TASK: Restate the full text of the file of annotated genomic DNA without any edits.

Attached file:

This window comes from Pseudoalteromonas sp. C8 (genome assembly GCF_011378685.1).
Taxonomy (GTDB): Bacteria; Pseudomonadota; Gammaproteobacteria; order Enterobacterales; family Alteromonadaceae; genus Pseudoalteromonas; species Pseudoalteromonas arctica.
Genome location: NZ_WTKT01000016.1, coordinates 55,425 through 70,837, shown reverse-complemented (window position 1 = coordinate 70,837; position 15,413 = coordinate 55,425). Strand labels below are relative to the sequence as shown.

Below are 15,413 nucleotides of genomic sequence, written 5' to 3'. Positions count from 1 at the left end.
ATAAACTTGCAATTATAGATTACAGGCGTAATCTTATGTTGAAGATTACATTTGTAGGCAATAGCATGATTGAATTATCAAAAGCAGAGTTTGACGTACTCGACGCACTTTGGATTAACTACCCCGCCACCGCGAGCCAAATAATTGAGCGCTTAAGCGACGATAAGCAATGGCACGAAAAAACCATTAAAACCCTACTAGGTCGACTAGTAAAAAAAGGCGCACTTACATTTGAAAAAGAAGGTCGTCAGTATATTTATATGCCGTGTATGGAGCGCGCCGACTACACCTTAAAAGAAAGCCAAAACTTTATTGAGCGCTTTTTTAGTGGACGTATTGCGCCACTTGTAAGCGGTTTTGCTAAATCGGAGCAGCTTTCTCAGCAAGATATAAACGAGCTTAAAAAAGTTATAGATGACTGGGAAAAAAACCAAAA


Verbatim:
This window comes from Pseudoalteromonas sp. C8 (genome assembly GCF_011378685.1).
Taxonomy (GTDB): Bacteria; Pseudomonadota; Gammaproteobacteria; order Enterobacterales; family Alteromonadaceae; genus Pseudoalteromonas; species Pseudoalteromonas arctica.
Genome location: NZ_WTKT01000016.1, coordinates 55,425 through 70,837, shown reverse-complemented (window position 1 = coordinate 70,837; position 15,413 = coordinate 55,425). Strand labels below are relative to the sequence as shown.

Below are 15,413 nucleotides of genomic sequence, written 5' to 3'. Positions count from 1 at the left end.
ATAAACTTGCAATTATAGATTACAGGCGTAATCTTATGTTGAAGATTACATTTGTAGGCAATAGCATGATTGAATTATCAAAAGCAGAGTTTGACGTACTCGACGCACTTTGGATTAACTACCCCGCCACCGCGAGCCAAATAATTGAGCGCTTAAGCGACGATAAGCAATGGCACGAAAAAACCATTAAAACCCTACTAGGTCGACTAGTAAAAAAAGGCGCACTTACATTTGAAAAAGAAGGTCGTCAGTATATTTATATGCCGTGTATGGAGCGCGCCGACTACACCTTAAAAGAAAGCCAAAACTTTATTGAGCGCTTTTTTAGTGGACGTATTGCGCCACTTGTAAGCGGTTTTGCTAAATCGGAGCAGCTTTCTCAGCAAGATATAAACGAGCTTAAAAAAGTTATAGATGACTGGGAAAAAAACCAAAA